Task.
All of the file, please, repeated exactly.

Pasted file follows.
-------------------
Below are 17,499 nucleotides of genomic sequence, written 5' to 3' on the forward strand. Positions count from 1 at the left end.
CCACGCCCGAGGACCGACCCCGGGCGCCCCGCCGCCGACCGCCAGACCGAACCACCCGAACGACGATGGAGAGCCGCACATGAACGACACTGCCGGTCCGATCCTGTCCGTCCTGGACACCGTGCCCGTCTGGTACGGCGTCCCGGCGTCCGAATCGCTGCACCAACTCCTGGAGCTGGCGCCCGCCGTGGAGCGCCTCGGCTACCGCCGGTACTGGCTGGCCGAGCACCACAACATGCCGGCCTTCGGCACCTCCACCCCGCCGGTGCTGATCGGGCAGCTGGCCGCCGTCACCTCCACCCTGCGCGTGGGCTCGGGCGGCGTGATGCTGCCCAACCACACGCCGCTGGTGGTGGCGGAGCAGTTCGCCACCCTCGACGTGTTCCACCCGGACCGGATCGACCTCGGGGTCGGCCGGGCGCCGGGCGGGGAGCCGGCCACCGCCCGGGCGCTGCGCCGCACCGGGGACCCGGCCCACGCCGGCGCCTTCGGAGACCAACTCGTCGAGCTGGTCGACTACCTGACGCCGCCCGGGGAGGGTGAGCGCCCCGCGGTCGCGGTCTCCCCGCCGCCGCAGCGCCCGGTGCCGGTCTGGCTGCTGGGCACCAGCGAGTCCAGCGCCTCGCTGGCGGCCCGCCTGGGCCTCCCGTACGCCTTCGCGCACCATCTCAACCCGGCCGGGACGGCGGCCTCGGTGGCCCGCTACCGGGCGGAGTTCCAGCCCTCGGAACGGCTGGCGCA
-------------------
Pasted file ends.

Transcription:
Below are 17,499 nucleotides of genomic sequence, written 5' to 3' on the forward strand. Positions count from 1 at the left end.
CCACGCCCGAGGACCGACCCCGGGCGCCCCGCCGCCGACCGCCAGACCGAACCACCCGAACGACGATGGAGAGCCGCACATGAACGACACTGCCGGTCCGATCCTGTCCGTCCTGGACACCGTGCCCGTCTGGTACGGCGTCCCGGCGTCCGAATCGCTGCACCAACTCCTGGAGCTGGCGCCCGCCGTGGAGCGCCTCGGCTACCGCCGGTACTGGCTGGCCGAGCACCACAACATGCCGGCCTTCGGCACCTCCACCCCGCCGGTGCTGATCGGGCAGCTGGCCGCCGTCACCTCCACCCTGCGCGTGGGCTCGGGCGGCGTGATGCTGCCCAACCACACGCCGCTGGTGGTGGCGGAGCAGTTCGCCACCCTCGACGTGTTCCACCCGGACCGGATCGACCTCGGGGTCGGCCGGGCGCCGGGCGGGGAGCCGGCCACCGCCCGGGCGCTGCGCCGCACCGGGGACCCGGCCCACGCCGGCGCCTTCGGAGACCAACTCGTCGAGCTGGTCGACTACCTGACGCCGCCCGGGGAGGGTGAGCGCCCCGCGGTCGCGGTCTCCCCGCCGCCGCAGCGCCCGGTGCCGGTCTGGCTGCTGGGCACCAGCGAGTCCAGCGCCTCGCTGGCGGCCCGCCTGGGCCTCCCGTACGCCTTCGCGCACCATCTCAACCCGGCCGGGACGGCGGCCTCGGTGGCCCGCTACCGGGCGGAGTTCCAGCCCTCGGAACGGCTGGCGCA